About 2.5 weeks ago, Toronto Blue Jays president Mark Shapiro suggested the sport would need a training period of about a month.

I am not 100 percent sold on the fact we’ll have a baseball season at all in 2020, but I can almost categorically tell you if I am wrong about that, any such season wouldn’t start any earlier than mid-June and more likely early July.

I am not one of those baseball fans who loves to watch old games, but the other night I did a late-night watch on MLB Network of Game 2 of the 1979 World Series between the O’s and the Pittsburgh Pirates. It was a game the Orioles lost, 3-2, and pulled the Pirates even at 1-1

One small aspect of the Series I had forgotten: Game 1, scheduled for Tuesday, Oct. 9, was rained out. That led to an unusual schedule that saw the two teams play Wednesday-Sunday without a break.

The Orioles ultimately lost the series in seven games to the Pirates. This despite the fact that after a Game 4 comeback win in Pittsburgh, the O’s led the “We Are Family” Pirates three games to one and had Mike Flanagan, Jim Palmer and Scott McGregor lined up.

But watching Game 2 brought back a flood of memories for me regarding this World Series. I had a good buddy of mine, David Rubinstein, who had recently moved to Pittsburgh to work for the Penguins. Rube invited me and genius lawyer Steve Fedder up for the three games in Pittsburgh.

We took him up on the chance to go to the games in Pittsburgh. On Friday, the Pirates took a 3-0 lead in the first two innings against McGregor. But a two-run homer from Benny Ayala and a lengthy rain delay totally changed the momentum, as the Orioles used a five-run fourth inning to propel them to an 8-4 win.

Game 4 on Saturday saw the O’s fall behind, 4-0, in the second inning then close to within 4-3 in the top of the third. The Pirates extended their lead to 6-3 with single runs in the fifth and sixth innings. But in the eighth inning, the Orioles got big pinch-hit doubles from John Lowenstein and Terry Crowley — both off Kent Tekulve, a submarine right-hander. All told, the O’s scored six runs and took a commanding 3-1 lead winning, 9-6, in Game 4.

All told, after four games, the Pirates’ pitching looked suspect; the Orioles had outscored the Pirates, 24-17. If you had told me the Pirates were about to win the last three games and steal the series from the O’s, I’d have guessed you were either high on something or just that you hadn’t watched the first four games.

So, what did happen? My buddy Steve and I, figuring the Series was over, decided to hit the road early on Sunday morning and watch Game 5 from our homes so that we’d be better positioned to hit the streets in Baltimore.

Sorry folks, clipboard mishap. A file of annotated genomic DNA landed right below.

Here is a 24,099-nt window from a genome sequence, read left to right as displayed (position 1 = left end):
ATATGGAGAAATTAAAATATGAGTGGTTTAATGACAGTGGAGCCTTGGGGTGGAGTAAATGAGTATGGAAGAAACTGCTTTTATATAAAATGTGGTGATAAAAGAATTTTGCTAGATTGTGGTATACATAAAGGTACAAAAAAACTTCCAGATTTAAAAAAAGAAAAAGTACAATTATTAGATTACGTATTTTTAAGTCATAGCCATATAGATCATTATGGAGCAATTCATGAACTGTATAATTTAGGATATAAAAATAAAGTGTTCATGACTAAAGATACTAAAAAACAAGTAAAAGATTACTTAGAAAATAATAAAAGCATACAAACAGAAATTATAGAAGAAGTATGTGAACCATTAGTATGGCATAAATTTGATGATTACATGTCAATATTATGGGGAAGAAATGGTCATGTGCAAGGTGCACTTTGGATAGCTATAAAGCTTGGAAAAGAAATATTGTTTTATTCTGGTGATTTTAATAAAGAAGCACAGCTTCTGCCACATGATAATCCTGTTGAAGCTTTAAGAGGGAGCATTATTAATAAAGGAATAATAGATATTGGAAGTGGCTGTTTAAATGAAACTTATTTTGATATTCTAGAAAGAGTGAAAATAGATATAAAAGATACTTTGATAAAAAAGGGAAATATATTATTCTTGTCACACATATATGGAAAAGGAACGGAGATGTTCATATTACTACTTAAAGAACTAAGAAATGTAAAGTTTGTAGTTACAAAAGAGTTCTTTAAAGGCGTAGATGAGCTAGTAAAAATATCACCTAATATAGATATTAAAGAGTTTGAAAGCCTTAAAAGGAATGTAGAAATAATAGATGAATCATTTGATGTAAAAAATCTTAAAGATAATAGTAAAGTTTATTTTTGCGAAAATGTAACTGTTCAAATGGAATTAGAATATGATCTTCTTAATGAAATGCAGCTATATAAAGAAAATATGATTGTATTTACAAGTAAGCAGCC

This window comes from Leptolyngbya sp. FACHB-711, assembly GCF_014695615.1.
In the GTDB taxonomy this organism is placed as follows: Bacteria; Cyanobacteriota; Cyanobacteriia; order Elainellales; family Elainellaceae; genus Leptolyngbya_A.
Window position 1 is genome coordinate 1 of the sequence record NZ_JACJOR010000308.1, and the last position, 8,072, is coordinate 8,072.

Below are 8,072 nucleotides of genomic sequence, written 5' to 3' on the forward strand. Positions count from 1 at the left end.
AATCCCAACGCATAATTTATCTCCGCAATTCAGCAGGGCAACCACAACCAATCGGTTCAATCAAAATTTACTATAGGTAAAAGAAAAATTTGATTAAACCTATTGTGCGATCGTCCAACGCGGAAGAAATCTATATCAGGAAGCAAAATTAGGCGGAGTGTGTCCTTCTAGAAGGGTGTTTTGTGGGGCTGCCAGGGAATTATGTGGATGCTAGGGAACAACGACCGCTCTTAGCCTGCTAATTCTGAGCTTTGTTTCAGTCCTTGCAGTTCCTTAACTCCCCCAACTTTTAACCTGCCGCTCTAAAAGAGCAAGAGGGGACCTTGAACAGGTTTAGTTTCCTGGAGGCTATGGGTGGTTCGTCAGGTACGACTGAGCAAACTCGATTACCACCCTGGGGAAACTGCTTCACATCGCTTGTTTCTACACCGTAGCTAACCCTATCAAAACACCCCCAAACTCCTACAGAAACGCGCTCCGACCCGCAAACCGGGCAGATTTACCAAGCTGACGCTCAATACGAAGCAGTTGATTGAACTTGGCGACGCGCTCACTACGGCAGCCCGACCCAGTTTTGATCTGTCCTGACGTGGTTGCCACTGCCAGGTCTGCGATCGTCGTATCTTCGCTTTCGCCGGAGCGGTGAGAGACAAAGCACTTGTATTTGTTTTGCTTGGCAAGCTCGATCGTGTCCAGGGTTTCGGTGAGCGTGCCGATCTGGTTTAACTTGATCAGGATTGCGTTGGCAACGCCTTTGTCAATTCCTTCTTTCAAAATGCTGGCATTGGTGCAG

Blame it on us. Starting with the 4 p.m. start that featured Jim Rooker and Mike Flanagan, the Pirates got a brilliant long relief outing out of Bert Blyleven and they came storming back to score seven runs from the sixth inning on.

The World Series came back to Baltimore on Tuesday night with Jim Palmer pitching against lefty John Candelaria. The two squared off in a six-inning duel that featured goose eggs on the board. The Bucs broke through to score two runs in the seventh and two more in the eighth and went on to win, 4-0, to set up a winner-take-all seventh game.

The Game 7 matchup of McGregor and Jim Bibby seemed to favor McGregor, who was on his way to being one of the most dependable lefties in the game. McGregor missed some time that season, but still tossed 174.2 innings in 23 starts and had gone 13-6 with a nice ERA of 3.35. Bibby put up great numbers in just 17 starts, going 12-4 with a 2.81 ERA.

Rich Dauer hit a solo homer to give the O’s a 1-0 lead. McGregor bent but didn’t break until the sixth inning when he allowed the Pirates to take a 2-1 lead. By that time, ex-Oriole lefty Grant Jackson had taken the mound.

The Pirates plated two more runs in the top of the ninth, and Tekulve recorded his third save of the series.

When added up, the Orioles, who appeared to have that commanding 3-1 lead, were outscored 15-2 during the last three games. What hurt so much was 1979 was the first season that Orioles Magic magically appeared. It was there from that night in June when Doug Decinces hit that homer in the bottom of the ninth to beat the Detroit Tigers all the way through the postseason — until those last three miserable games.

Photo Credit: Courtesy of the Detroit Tigers

Stan Charles